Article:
The deal, hammered out in six hours of late-night talks between Merkel's conservative Christian Union bloc and the Social Democrats (SPD), also included plans for new anti-terror legislation.
“Now that hundreds of thousands of refugees have arrived in our country, we have a double task: to manage and control refugee flows, and not only to register but to integrate the large numbers,” Merkel said at a Berlin press conference on Thursday.
The new law would both “require things [of new arrivals] and support them,” Merkel continued.
“We will differentiate between those with good and bad prospects for being allowed to stay, but there will be an offer for everyone who comes to us,” she added.
“Integration in a society with people from very different cultural backgrounds doesn't happen by itself,” said Vice-Chancellor Sigmar Gabriel, who claimed the new law was a “truly historic step”.
Indeed, it is the first time a law covering immigration and integration has been mooted since Germany began a postwar programme to invite Turks and other “guest workers” to fuel its economic miracle, which was criticized for failing to provide millions of immigrants and their descendants a stake in German society and a path to citizenship.
Among other questions, the federal government has to agree with the states on how to require migrants to remain in one place while going through integration schemes into German society and the labour market, Seehofer noted.
The integration bill would take a carrot-and-stick approach, providing subsidized courses to help newcomers find their way in German life but, in some cases, denying residence permits to those who fail to take up the offer.
Under the new pact seen by AFP, federal funds would be used to create 100,000 jobs for asylum seekers receiving benefits.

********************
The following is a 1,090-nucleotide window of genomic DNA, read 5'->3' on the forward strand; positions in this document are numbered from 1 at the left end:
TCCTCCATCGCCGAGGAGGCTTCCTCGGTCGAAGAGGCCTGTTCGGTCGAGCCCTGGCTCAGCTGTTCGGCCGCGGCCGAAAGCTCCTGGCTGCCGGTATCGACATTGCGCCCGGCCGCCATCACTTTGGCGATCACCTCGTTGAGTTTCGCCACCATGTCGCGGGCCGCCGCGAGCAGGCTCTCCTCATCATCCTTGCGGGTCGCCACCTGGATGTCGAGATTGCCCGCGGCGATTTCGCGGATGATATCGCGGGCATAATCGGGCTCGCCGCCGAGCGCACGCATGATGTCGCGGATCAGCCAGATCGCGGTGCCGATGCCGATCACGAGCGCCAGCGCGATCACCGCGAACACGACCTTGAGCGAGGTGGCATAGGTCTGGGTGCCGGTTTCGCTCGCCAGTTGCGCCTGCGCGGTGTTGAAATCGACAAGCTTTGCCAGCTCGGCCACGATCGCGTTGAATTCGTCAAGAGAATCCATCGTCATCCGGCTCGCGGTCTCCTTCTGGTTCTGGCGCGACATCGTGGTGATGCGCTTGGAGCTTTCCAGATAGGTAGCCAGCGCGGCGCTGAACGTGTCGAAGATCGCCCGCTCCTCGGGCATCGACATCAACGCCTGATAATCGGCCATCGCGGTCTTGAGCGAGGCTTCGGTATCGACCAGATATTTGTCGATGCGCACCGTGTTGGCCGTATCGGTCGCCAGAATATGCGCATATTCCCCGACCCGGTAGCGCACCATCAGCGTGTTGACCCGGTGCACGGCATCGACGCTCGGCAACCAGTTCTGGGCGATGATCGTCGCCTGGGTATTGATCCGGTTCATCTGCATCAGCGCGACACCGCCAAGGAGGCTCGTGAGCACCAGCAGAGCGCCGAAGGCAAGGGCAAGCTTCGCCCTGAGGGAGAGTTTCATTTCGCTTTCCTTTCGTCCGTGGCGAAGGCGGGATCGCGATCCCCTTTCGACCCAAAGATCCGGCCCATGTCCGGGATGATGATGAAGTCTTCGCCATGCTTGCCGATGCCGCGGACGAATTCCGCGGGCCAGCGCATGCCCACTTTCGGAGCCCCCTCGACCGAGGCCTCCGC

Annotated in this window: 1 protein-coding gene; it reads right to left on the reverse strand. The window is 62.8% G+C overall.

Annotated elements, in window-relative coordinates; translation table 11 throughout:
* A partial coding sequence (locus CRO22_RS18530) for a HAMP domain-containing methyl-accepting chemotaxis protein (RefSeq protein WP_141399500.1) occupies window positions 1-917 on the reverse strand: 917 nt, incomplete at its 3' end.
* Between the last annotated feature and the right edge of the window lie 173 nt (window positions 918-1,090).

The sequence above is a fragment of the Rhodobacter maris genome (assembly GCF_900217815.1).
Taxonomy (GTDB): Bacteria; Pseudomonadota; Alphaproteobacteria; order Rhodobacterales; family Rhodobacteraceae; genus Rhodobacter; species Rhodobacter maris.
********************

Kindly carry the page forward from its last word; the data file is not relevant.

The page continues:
Those facing imminent deportation would be excluded, but asylum seekers taking part in job training would be shielded from expulsion for the length of the programme.
Refugees who abandon state-assigned housing would face unspecified consequences, but waiting periods for acceptance courses teaching German language and customs are to be slashed to six weeks from three months currently.
“Learning the language is also necessary for temporary stays in Germany,” the document states.
More powers to combat terrorism
The right-left coalition also agreed to give more funding, personnel and powers to security forces to combat terrorism.
A significant new provision would allow federal police to deploy undercover officers for attack prevention as well as criminal prosecution.
It would also allow the secret services to step up cooperation with their counterparts from partner states in Europe and NATO as well as Israel.
The draft law is to be completed on May 24 and then presented to parliament, where the so-called grand coalition has a large majority.
Germany took in more than one million asylum seekers in 2015 and Merkel has faced mounting criticism from sceptics, particularly from within her conservative camp, arguing that Europe's top economy is ill-equipped to cope with the influx.
The closure of the so-called Balkan route taken by many migrants has led to a sharp decline in new arrivals in recent weeks.